CSCMP's Supply Chain Quarterly
October 17, 2019
Forward Thinking

China's future success may depend on supply chain talent

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A report by the Chinese Academy of Sciences says that domestic and foreign-funded companies are having a difficult time finding qualified supply chain and logistics professionals.

No country in the world has witnessed such phenomenal growth in recent years as China. But that country's economic success could be in jeopardy if it doesn't expand its talent pool in the supply chain and logistics arena.

According to Xinhua's English-language news service, a report by the Chinese Academy of Sciences (CAS) says that domestic and foreign-funded companies are having a difficult time finding qualified supply chain and logistics professionals. "Qualified professionals not only include senior managers but also well-trained logistics workers," said CAS researcher Feng Gengzhong.

If China's universities are to provide the solution to the supply chain talent shortage, they may have to make some curriculum changes. The CAS report notes that in 2001, only one university offered a specialized course in logistics. By 2005, the number of courses had grown to 165. But simply increasing the number of courses being offered won't solve the problem because universities still focus on academic studies and fail to provide students with practical experience, the report says.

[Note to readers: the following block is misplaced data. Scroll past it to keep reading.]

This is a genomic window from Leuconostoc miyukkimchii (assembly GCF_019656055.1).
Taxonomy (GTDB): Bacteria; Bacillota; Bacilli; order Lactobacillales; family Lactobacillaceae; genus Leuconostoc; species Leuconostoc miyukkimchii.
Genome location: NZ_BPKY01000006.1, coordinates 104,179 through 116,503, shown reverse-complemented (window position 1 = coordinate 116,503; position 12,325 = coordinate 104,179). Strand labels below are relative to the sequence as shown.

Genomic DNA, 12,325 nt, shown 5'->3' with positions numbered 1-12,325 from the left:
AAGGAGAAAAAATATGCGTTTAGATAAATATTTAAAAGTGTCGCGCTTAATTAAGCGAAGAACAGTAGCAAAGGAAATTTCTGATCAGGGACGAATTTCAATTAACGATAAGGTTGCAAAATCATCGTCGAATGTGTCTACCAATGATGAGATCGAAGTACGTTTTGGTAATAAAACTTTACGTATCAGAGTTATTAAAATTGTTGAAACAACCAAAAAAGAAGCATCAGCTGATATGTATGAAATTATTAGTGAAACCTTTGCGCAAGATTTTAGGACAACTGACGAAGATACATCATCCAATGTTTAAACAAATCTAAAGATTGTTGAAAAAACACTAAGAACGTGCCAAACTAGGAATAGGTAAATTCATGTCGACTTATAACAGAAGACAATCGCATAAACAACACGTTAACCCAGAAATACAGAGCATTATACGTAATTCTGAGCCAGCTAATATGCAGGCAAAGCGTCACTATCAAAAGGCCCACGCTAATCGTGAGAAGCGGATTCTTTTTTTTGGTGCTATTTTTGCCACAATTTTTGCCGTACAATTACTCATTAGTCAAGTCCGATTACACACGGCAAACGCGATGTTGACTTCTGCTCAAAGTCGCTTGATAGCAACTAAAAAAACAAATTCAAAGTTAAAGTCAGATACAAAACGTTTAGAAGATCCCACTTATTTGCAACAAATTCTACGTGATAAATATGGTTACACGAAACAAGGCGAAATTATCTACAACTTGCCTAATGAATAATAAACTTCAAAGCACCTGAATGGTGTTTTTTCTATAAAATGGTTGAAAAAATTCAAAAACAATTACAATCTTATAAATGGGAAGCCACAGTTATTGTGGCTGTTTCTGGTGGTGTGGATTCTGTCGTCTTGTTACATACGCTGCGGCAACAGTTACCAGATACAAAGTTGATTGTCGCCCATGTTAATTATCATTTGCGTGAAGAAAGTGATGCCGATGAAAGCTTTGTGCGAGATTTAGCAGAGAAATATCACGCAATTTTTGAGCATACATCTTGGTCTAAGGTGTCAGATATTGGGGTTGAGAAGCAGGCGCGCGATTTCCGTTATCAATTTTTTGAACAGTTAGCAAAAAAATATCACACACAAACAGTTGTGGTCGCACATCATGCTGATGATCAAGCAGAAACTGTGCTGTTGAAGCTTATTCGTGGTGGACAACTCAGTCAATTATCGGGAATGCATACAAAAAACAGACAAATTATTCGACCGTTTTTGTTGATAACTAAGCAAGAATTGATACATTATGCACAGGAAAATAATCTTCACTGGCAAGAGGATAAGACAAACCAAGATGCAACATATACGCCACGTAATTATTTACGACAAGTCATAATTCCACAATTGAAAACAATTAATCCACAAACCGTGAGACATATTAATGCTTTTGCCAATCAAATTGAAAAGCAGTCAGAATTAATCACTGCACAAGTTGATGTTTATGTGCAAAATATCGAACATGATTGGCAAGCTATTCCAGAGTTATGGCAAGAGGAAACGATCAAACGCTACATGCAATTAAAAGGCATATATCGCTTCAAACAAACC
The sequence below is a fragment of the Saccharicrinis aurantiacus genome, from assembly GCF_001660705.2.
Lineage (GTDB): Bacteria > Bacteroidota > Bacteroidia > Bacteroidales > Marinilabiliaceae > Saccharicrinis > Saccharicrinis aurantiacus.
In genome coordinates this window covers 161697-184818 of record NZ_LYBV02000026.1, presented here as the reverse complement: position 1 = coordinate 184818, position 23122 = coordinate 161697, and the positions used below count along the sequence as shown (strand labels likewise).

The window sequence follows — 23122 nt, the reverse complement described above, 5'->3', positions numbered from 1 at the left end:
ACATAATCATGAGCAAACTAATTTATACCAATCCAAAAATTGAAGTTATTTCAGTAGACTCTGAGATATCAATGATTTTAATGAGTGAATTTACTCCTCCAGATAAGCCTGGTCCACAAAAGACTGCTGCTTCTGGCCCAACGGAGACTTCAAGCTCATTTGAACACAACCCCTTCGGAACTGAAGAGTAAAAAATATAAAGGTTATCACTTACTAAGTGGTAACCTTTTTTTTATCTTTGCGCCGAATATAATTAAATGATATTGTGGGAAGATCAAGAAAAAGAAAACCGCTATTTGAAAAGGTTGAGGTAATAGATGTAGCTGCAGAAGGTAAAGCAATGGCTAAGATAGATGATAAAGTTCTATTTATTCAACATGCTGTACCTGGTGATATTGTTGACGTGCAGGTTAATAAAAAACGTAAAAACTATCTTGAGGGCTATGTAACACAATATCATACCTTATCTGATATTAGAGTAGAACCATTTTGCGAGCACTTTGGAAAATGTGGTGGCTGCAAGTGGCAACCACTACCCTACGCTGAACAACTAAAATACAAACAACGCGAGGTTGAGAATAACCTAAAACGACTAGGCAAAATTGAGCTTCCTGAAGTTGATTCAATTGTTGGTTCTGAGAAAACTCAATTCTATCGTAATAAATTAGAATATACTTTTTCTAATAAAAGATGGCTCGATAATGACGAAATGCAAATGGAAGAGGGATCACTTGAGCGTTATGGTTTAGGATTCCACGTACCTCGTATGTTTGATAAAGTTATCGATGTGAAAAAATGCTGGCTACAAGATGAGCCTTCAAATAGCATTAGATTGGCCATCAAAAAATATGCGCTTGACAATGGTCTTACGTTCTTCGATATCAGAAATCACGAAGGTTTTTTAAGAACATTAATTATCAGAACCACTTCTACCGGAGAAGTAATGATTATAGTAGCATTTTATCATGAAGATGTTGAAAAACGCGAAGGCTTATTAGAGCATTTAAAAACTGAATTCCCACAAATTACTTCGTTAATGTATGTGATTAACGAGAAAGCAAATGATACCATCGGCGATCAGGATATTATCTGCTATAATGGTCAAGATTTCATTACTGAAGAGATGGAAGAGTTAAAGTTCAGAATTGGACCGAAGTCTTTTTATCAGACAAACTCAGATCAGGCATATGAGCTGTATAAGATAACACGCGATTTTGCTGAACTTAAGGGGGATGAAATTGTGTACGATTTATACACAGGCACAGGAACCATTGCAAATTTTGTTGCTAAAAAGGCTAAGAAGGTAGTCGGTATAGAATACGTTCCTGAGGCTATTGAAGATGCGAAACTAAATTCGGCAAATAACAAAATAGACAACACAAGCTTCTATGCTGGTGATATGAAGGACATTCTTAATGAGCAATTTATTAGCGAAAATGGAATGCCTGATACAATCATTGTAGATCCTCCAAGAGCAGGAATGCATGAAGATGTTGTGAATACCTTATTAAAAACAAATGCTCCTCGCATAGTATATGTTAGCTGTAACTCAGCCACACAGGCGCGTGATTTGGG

Charles Guowen Wang of the Guanghua School of Management at Peking University and Wenli Tong of the Center for Logistics and Supply Chain Management at the China Development Institute disagree with some of the CAS report's conclusions. They believe that there is an oversupply of logistics courses, but agree that these courses do not meet the industry's needs.

In a recent, unpublished report, "China Logistics Education—The Concern Behind Prosperity," Wang and Tong contend that China's educational establishment should encourage the development of logistics and supply chain management curricula to keep pace with the country's industrial development. They recommend investing in training more qualified teachers and inviting business executives to teach on school campuses in order to give students practical and operational knowledge. Finally, they note that the country lacks supply chain textbooks, and that few are written and published in China.

[Sources: Xinhua News Service, February 2007. "China Logistics Education—The Concern Behind Prosperity," Charles Guowen Wang and Wenli Tong, 2007, unpublished.]

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